DON’T MISS OUT ON THE SICK BENEFIT FUND SUBSIDY
By Mark Mfikoe, National Director, ECA(SA) and Chairperson of the National Sick Benefit Fund Trustees.
As you may be aware, the electrical contracting industry entered into a new Sick Benefit Fund agreement, which is part of collective bargaining at least up to and including January 2022. We negotiated this agreement with the purpose of enhancing social security benefits for employees employed in the Electrical Contracting Industry. This agreement covers members and non-members alike and is largely to benefit employees but relieves employers of the burden of paying for sick leave, which as we all know, tends to be abused. We also felt that employees, working for those employers who are not members of the ECA(SA) and employees who are not members of the South African Equity Workers Association (SAEWA) should also participate in the benefit.
Prior to this new Sick Benefit Fund, we had regional benefit funds. Two of these funds were largely closed funds built up with contributions from ECA(SA) member firms only together with the employees that they employ. These have been discontinued and dissolved in terms of their constitutions.
In Regions A and B of the Bargaining Council, the parties decided to subsidise all companies in good standing. As you are aware, the bargaining council levies must be paid before the 15th of the month following the month they were billed. To give an illustration, the levy return for June 2018 must be paid to the council before 15 July 2018. Ordinarily employers that pay after this day would have violated the Bargaining Council agreement and their employees would not be in benefit.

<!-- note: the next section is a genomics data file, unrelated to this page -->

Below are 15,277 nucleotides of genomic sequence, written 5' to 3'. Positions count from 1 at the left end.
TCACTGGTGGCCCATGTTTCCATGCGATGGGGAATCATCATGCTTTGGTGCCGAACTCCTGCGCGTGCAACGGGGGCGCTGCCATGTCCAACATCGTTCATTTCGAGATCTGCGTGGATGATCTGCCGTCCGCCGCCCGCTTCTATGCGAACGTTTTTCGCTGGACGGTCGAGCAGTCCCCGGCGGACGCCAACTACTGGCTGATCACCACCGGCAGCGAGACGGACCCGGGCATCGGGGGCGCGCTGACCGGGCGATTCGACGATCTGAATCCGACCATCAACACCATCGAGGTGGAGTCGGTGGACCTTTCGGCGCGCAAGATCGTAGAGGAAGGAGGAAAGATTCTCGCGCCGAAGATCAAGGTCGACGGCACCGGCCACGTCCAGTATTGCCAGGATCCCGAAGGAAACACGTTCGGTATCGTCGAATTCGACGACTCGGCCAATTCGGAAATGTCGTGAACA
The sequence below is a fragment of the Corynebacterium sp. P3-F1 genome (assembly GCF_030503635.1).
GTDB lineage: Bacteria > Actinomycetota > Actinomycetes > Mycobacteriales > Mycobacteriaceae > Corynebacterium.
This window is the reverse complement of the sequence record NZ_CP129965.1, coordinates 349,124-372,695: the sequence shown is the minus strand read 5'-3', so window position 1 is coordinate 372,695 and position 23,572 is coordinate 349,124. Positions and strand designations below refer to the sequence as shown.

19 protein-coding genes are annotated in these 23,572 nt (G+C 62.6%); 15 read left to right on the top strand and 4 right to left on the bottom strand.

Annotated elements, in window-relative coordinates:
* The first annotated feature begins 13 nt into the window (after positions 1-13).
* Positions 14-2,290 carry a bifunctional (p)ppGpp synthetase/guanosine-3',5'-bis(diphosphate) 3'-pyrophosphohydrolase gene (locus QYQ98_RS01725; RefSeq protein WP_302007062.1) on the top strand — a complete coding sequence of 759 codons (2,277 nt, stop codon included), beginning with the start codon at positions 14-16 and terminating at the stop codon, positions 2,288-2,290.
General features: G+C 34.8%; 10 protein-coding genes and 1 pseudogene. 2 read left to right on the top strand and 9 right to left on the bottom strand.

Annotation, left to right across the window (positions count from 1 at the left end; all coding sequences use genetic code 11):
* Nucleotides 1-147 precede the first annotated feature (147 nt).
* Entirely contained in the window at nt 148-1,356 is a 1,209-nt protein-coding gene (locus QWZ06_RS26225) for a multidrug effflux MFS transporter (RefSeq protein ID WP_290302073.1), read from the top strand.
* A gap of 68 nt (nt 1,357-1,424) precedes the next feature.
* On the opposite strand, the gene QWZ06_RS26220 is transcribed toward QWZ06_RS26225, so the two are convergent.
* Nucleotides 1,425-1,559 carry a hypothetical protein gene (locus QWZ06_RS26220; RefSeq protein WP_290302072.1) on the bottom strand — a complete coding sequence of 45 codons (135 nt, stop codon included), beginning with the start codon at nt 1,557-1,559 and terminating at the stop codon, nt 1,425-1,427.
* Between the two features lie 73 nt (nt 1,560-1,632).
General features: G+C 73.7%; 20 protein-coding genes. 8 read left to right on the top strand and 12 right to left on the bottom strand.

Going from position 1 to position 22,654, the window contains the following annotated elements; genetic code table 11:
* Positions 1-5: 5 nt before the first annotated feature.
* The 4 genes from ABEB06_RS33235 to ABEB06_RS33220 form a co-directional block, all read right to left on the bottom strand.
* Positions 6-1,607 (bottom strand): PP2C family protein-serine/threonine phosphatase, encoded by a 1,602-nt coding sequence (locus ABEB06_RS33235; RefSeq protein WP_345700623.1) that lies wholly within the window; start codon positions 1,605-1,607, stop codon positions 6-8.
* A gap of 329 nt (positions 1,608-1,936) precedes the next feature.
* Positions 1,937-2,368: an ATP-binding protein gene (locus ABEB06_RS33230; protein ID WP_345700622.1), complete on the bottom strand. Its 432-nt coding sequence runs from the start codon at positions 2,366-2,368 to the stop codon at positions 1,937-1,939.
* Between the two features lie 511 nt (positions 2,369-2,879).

The parties to the council have been generous enough to say that they will subsidise all employer’s contributions even if the contributions are received three months later. In our example, we would still subsidise if the contributions are only received in August 2018, due to any unforeseen circumstances.
Please note that should an employee fall sick and the contributions have not been paid, the Sick Benefit Fund will not pay out a benefit. The employer would then take over this responsibility.
It is important to record that should the employer not pay the contributions within the extended period, no subsidy will be paid, and the employer would then have to pay the full premium.
Currently, the employees contribute 0.2% of actual wages and the employer contributes 0.2% of actual employee earnings. The employer and employee each are subsidised with an additional 0.1%, which is paid by the Sick Benefit Fund. When the employer has not paid within the extended period, the subsidy will not apply, and the employer would have to pay the full 0.3% and the employee the full 0.3%. Let us avoid this situation.
The subsidy will be applicable until April 2019. Take advantage of it and pay on time.